Bloomberg bought Brooklyn Votes.

Wonder what’s his reason for revealing this right now? Sure he’s up to his usual trickery.

BY FRANK LOMBARDI and ERIN EINHORN
DAILY NEWS CITY HALL BUREAU
Thursday, September 25th 2008, 12:09 AM

Mayor Bloomberg used a secret fund to reward City Council allies with $20 million for their districts – some of it going to questionable organizations, he revealed Wednesday.
The mayor first acknowledged his slush fund last spring in the wake of a Council scandal over taxpayer dollars flowing to fictitious groups and nonprofits controlled by Council members’ relatives.

Bloomberg released new details yesterday showing what he doled out to Council members and pols to distribute among their favorite nonprofits and pet projects since 2002.
“People have taken tough stands and helped us make politically unpopular decisions, sometimes at their own peril,” mayoral spokesman Stu Loeser said.

The two members who got the most were Simcha Felder, raking in $5.7 million, and Domenic Recchia, who got $2.2 million.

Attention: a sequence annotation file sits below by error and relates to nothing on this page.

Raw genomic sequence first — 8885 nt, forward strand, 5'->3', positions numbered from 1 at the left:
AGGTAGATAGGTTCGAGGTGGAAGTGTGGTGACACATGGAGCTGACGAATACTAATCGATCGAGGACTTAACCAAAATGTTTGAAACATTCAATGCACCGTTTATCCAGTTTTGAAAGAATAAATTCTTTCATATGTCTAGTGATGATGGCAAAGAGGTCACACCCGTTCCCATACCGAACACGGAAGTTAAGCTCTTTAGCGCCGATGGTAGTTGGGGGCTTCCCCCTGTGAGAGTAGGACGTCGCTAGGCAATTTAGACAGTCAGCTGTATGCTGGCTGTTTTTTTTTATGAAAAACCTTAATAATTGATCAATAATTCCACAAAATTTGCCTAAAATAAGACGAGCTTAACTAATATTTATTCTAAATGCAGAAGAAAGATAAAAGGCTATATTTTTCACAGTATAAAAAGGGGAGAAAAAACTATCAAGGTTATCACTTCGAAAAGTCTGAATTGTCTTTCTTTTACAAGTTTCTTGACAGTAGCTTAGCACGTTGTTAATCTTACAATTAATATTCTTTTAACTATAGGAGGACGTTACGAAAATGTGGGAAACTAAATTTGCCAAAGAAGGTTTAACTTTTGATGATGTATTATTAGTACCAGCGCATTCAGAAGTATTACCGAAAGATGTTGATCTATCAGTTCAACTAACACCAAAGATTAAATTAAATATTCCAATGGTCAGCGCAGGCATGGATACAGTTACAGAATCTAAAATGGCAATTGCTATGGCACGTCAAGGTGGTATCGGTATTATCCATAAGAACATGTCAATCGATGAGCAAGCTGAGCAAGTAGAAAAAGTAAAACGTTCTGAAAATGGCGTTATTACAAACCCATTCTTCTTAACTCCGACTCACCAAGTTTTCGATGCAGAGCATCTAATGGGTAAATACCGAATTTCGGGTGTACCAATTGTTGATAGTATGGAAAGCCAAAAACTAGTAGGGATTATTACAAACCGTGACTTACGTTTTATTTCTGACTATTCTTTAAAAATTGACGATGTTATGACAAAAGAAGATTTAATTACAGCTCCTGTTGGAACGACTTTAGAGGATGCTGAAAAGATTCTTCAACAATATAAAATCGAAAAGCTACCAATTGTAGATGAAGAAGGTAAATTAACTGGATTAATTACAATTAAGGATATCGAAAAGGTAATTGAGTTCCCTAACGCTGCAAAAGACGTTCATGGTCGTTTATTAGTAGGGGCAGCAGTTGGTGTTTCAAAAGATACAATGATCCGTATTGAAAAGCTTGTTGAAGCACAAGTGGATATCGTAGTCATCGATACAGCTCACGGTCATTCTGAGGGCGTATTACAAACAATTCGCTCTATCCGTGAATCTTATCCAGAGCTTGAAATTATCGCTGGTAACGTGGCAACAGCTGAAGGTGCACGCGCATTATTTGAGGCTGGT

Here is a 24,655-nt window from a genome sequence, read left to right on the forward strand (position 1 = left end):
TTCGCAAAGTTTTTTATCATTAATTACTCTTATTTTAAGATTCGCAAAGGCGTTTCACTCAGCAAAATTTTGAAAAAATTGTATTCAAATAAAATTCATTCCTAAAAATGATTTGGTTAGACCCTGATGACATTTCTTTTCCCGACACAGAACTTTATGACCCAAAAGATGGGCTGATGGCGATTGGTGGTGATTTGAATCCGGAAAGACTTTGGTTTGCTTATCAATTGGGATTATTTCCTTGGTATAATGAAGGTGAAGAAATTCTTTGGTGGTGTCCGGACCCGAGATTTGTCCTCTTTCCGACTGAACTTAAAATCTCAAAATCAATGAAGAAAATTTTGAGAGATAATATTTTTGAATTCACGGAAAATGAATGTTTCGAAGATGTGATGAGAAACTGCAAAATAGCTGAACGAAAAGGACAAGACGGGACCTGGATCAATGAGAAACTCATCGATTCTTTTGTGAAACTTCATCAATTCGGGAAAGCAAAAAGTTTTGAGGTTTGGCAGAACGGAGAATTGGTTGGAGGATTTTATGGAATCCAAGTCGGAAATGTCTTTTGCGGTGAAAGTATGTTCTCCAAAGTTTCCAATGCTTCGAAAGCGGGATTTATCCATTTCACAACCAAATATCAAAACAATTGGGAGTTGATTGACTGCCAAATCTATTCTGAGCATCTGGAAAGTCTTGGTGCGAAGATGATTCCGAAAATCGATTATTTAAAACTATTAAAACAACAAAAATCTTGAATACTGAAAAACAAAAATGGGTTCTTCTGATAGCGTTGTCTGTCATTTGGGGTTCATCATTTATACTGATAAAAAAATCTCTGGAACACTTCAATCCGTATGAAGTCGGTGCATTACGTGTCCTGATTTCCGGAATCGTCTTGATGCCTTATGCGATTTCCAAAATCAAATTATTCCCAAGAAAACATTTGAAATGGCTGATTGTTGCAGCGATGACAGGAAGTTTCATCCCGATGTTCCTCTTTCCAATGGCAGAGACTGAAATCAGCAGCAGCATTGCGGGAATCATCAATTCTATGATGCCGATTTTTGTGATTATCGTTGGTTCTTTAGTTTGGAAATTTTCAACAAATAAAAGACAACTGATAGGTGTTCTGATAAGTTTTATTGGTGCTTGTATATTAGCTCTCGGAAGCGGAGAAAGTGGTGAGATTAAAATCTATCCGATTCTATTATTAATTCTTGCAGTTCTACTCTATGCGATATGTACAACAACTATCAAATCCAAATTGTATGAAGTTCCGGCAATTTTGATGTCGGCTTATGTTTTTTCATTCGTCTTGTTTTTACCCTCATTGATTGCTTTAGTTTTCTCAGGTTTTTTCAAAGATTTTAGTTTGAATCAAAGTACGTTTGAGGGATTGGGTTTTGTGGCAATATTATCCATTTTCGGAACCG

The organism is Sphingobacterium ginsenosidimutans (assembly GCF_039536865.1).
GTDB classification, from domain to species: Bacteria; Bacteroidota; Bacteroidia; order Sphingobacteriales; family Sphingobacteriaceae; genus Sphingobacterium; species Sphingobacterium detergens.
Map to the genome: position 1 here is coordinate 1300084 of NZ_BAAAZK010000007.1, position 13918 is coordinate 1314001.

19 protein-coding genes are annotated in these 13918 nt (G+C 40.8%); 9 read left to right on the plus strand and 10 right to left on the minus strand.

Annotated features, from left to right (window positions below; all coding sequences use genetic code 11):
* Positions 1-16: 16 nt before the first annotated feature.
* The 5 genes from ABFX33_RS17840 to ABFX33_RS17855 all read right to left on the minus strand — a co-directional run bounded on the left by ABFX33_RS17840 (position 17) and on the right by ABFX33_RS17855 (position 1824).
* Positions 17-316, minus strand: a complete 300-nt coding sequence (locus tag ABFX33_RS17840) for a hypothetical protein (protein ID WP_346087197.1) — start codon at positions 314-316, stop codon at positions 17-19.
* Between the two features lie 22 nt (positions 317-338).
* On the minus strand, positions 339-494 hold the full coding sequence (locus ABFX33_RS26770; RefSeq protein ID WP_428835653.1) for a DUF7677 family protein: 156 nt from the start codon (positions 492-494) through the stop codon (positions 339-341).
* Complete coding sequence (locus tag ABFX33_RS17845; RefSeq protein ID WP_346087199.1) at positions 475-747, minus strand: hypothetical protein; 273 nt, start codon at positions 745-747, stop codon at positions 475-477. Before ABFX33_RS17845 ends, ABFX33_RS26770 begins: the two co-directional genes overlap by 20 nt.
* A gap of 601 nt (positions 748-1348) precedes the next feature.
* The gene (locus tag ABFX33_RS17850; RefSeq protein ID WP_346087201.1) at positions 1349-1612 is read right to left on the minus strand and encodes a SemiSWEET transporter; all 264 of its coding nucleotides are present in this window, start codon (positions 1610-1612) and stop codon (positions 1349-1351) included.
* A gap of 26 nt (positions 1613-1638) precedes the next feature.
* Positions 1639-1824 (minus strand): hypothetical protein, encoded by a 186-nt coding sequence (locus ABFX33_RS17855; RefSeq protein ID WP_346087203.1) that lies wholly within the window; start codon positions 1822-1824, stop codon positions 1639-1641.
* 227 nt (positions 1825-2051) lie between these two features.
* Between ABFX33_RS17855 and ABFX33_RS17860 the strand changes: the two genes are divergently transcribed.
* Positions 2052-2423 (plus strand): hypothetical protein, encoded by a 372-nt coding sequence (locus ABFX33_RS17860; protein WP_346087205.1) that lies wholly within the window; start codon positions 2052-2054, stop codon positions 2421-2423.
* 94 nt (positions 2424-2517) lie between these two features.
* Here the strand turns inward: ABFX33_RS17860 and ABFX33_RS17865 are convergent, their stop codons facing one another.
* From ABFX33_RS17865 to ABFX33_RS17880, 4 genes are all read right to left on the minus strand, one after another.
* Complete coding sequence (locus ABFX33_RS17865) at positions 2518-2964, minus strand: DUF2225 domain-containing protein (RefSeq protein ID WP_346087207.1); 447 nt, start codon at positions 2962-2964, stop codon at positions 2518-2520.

Both are Brooklyn Democrats who crossed party lines to endorse Bloomberg when he ran for reelection as a Republican in 2005.
Felder did not return calls for comment. Recchia denied the money was a payback.

“The mayor expressed support for things happening in my district,” he said. “These projects were worthwhile.”
Others, like Councilman Bill DeBlasio (D-Brooklyn), who got $351,000, earned the wrath of then-Council Speaker Gifford Miller in 2005 by siding with Bloomberg on a plan to put a garbage transfer station in Miller’s Manhattan district.

“I didn’t need a weatherman to tell me that there would not be a lot of support [from Miller] for my community,” DeBlasio said. “I appealed to the mayor to help on these items.”

Also getting money from the mayor’s fund was Brooklyn Borough President Marty Markowitz, who began collecting in 2005 after crossing party lines to endorse Bloomberg. He sent much of the $2.6 million to a nonprofit called Best of Brooklyn, Inc. which he controls.

Some of the mayor’s cash ended up with nonprofits later linked to the scandal.

Among them were the North Brooklyn Community Council, run by the wife of Councilman Erik Martin Dilan. Dilan gave $30,000 from the mayor to that group in 2005.

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